One court of appeal opinion has held that: “Actual notice is notice given directly to, or received personally by, a party.” (Cal. Ins. Guarantee Assn. v. Workers’ Comp. Appeals Bd. (2008) 163 Cal.App.4th 853, 863.) That court further held: “Imputed knowledge is constructive, not actual knowledge.” (Ibid., emphasis added.) Thus, that court held that while an agent’s knowledge is normally imputed to the agent’s principal (see Civil Code section 2332), the principal will not be held to have “actual knowledge” when a statute specifically requires “actual knowledge.”
Other cases seem to hold differently. (See, e.g., Citizens for Covenant Compliance v. Anderson (1995) 12 Cal.4th 345, 355 [holding, as to a recorded instrument, that “constructive notice is the equivalent of actual knowledge; i.e., knowledge of its contents is conclusively presumed”]; City of Anaheim v. Metropolitan Water Dist. of Southern Cal. (1978) 82 Cal.App.3d 763, 771 [holding recordation “is the equivalent of actual notice“]; Watson v. Sutro (1890) 86 Cal. 500, 517 [general rule is that “a principal is bound by the knowledge of his agent;” “There is no difference in this respect between actual and constructive notice“]; Baxter v. Cal. State Teachers’ Retirement System (2017) 18 Cal.App.5th 340, 366 [same]; and Aspen Pictures, Inc. v. Oceanic S.S. Co. (1957) 148 Cal.App.2d 238, 254 [approving jury instruction stating “When the law imputes knowledge, it has the same legal effect as though there was actual knowledge“], emphases added.)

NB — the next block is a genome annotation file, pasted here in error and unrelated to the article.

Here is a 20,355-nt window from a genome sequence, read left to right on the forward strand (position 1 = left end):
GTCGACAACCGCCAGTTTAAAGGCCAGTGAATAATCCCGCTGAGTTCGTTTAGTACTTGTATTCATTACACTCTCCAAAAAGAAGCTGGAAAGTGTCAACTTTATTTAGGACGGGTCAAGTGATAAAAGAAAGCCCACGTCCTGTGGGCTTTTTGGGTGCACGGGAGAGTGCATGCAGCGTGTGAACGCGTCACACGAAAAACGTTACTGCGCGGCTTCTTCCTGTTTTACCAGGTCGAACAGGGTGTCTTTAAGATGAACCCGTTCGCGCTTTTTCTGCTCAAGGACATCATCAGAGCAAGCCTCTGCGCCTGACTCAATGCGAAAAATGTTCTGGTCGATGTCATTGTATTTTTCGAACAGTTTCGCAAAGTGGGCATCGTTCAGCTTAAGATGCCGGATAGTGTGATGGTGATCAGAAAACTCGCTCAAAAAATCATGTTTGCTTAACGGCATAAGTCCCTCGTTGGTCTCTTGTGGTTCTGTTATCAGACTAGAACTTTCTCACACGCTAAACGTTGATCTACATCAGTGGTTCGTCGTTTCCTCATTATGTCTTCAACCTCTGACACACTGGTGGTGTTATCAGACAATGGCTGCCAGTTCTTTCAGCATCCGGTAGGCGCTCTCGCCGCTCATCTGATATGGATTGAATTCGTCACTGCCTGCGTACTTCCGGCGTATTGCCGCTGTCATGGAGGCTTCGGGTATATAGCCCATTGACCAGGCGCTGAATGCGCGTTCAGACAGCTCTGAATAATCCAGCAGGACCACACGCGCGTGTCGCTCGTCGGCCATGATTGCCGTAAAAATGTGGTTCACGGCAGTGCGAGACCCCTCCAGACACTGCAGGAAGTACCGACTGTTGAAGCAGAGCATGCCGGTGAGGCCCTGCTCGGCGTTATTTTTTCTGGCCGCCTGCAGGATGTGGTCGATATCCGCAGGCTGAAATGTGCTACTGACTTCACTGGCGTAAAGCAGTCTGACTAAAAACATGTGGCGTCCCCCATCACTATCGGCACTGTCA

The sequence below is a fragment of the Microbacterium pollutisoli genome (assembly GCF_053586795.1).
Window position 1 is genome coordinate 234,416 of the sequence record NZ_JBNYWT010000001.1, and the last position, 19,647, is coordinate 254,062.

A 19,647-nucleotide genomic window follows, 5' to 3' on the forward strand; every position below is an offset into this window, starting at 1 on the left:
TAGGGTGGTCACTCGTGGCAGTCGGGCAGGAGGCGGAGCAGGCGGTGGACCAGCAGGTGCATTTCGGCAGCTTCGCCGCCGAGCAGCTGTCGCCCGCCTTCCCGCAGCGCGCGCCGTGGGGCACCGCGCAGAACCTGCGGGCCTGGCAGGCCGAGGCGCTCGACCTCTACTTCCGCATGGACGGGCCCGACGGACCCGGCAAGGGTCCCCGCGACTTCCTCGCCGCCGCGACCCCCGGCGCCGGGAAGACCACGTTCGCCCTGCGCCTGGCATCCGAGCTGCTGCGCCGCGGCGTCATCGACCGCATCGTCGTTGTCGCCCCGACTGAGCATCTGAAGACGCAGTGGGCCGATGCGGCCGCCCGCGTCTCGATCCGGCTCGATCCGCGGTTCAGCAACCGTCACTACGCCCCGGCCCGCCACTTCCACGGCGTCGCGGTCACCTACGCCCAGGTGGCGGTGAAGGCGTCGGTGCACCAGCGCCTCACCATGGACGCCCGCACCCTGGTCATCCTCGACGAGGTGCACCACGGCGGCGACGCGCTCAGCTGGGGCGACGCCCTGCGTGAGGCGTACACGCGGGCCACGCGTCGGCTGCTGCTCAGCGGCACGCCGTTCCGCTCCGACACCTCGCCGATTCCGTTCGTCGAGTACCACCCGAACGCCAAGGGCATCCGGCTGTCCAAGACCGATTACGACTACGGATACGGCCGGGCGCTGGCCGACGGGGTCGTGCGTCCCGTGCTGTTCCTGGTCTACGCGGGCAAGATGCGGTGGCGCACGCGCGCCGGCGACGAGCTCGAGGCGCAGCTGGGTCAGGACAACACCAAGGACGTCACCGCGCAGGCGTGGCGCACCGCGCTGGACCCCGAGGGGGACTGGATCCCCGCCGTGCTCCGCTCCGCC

Confused? You are probably not alone.
I would expect courts to further clarify what counts as “actual knowledge” under section 17703.01.
In a manger-managed LLC, only the manager (not any member) is an agent of the LLC with authority to bind the LLC. Third parties dealing with the LLC’s manager are protected by the “safe harbor” provision in section 17703.01.
If a manager oversteps his/her authority and enters into an improper transaction without member approval as required by the LLC’s operating agreement, undoing that transaction is not automatic — the members will need to show that the third party had “actual knowledge” of the manager’s lack of authority. Proving “actual knowledge” by the third party may prove very difficult.
Of course, even if they cannot unwind the transaction, the members may have remedies against the manager for breach of fiduciary duties. But victory on that claim will often ring hollow if the LLC’s main assets or other rights have already been transferred away.